SAN FRANCISCO — The California First District Court of Appeal recently upheld the Alameda County Superior Court's decision to deny the plaintiff's petition to reverse course in the rent-adjustment suit, Mark Sherman vs. City of Oakland Rent Adjustment Board and Diane Michelsen et al.
In its April 26 decision, the appeals court said Mark Sherman wanted the writ of mandate "against the City of Oakland Rent Adjustment Board to compel the Rent Board to set aside its decision granting his landlords an exemption from the Oakland rent adjustment ordinance."
The appeals court said in its decision that Sherman felt he didn't get "a fair hearing and the findings in support of the exemption decision are not supported by the evidence."
"Sherman filed a petition for writ of mandate in the superior court challenging the Rent Board’s decision," the appeals court said. "He argued the hearing officer abused her discretion by... applying unequal standards to the parties' evidence."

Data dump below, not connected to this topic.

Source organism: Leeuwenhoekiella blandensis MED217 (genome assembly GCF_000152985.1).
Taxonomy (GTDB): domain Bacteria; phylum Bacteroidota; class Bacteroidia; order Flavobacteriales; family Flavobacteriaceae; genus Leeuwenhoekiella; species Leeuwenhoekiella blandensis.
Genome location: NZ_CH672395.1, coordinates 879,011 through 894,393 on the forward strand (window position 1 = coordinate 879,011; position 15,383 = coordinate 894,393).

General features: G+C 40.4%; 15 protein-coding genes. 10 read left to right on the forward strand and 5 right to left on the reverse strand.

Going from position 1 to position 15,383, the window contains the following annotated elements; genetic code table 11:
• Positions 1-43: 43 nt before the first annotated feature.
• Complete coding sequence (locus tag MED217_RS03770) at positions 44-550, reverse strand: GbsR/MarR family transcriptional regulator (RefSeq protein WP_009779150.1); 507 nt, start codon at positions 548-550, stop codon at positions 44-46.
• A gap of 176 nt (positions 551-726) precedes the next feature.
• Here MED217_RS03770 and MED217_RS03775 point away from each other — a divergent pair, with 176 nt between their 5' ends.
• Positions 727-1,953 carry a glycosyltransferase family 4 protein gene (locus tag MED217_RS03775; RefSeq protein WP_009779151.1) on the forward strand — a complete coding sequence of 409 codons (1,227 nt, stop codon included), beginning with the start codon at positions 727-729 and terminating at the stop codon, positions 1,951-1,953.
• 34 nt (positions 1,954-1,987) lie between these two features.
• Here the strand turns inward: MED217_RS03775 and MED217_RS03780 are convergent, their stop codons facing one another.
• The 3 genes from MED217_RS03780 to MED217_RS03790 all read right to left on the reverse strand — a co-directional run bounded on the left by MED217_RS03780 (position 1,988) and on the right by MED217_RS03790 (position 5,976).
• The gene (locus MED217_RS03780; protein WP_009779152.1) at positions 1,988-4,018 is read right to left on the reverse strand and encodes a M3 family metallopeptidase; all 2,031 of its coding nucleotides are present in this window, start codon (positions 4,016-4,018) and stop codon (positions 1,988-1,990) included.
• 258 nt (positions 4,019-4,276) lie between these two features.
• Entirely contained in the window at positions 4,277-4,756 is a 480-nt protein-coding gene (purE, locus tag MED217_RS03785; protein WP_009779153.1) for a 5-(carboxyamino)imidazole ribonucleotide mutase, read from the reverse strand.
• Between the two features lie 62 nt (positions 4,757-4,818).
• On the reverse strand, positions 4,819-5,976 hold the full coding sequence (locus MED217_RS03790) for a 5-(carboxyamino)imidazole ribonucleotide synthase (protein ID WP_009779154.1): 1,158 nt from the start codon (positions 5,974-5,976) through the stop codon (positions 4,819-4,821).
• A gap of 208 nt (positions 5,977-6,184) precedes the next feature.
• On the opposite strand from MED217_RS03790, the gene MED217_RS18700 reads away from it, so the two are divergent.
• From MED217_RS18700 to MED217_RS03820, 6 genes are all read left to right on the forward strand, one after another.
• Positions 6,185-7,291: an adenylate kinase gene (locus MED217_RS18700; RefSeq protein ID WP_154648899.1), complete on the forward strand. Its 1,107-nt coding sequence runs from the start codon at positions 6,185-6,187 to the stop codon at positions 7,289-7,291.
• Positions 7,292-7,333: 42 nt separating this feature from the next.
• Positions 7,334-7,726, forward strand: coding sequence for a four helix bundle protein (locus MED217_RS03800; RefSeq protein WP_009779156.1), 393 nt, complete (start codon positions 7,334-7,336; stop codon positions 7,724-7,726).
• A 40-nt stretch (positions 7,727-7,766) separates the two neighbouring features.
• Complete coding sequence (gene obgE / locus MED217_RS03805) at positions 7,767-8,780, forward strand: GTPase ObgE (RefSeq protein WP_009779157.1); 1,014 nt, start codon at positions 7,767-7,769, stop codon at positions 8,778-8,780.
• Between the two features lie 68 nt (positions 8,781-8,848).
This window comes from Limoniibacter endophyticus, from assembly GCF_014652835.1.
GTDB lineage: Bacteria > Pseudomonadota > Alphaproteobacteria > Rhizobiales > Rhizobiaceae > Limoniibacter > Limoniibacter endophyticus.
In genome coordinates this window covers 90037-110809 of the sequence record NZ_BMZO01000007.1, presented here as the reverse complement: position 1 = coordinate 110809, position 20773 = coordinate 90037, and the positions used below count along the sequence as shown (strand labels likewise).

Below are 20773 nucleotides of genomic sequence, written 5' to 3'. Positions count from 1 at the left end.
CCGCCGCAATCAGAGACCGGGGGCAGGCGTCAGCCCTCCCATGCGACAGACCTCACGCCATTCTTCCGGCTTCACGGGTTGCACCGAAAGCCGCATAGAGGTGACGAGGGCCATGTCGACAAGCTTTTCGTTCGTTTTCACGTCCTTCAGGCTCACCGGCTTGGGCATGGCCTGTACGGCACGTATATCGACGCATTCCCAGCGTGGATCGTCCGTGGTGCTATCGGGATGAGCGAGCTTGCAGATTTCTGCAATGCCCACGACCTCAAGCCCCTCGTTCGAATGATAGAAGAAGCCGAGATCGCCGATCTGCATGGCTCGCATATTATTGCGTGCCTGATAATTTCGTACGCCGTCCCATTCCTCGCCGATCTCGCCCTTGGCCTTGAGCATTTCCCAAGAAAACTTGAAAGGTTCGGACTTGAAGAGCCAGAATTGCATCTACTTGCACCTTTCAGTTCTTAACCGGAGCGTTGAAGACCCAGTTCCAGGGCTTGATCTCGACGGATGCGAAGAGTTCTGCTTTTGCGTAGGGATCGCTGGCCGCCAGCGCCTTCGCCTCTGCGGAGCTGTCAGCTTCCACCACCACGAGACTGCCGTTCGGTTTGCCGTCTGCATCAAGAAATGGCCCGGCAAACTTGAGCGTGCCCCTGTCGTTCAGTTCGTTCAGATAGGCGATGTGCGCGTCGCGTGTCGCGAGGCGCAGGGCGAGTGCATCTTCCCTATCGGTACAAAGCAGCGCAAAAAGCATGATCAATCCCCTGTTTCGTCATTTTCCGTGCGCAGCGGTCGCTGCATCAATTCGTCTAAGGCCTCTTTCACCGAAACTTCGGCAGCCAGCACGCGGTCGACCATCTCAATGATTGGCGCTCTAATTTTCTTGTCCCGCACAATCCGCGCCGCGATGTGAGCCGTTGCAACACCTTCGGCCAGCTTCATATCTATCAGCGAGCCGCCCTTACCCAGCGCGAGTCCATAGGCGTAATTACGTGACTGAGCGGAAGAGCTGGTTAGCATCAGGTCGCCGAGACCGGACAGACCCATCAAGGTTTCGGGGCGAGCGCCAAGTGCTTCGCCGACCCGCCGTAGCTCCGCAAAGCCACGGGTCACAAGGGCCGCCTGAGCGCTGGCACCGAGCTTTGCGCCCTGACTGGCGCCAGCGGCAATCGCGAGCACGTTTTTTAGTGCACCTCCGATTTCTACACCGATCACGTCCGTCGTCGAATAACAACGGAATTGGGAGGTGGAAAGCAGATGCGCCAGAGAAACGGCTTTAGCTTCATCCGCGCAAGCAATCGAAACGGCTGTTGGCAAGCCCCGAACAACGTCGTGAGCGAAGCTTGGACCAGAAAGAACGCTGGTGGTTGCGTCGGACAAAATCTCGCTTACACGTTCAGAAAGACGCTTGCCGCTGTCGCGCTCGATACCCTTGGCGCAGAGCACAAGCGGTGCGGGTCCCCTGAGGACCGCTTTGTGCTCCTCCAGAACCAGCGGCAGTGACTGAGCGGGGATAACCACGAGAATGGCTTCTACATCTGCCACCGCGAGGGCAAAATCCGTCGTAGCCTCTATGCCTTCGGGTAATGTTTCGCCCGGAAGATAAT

Sherman also alleged the Rent Board abused its discretion when it denied him a fair hearing by failing to remand for consideration and barring him from participating in remand proceedings on three other units. The trial court had rejected the writ.
The appeals court said "Sherman contends he was denied a fair hearing because the hearing officer’s application of the rules of evidence was not even-handed, the Rent Board and trial court abused their discretion in refusing to remand for consideration of Sherman’s additional evidence and he was denied his due-process right to present evidence."
However, the appeals court wrote that "the record shows the hearing officer both admitted and considered all
of Sherman’s evidence."
The appeals court ruled against Sherman's argument that the hearing officer did not fairly consider his evidence, holding that "it was not the hearing officer’s responsibility to object to or comment on weaknesses" in evidence.
With its decision, the appeals court decided that the Rent Board and the Michelsens would have the rights to receive costs.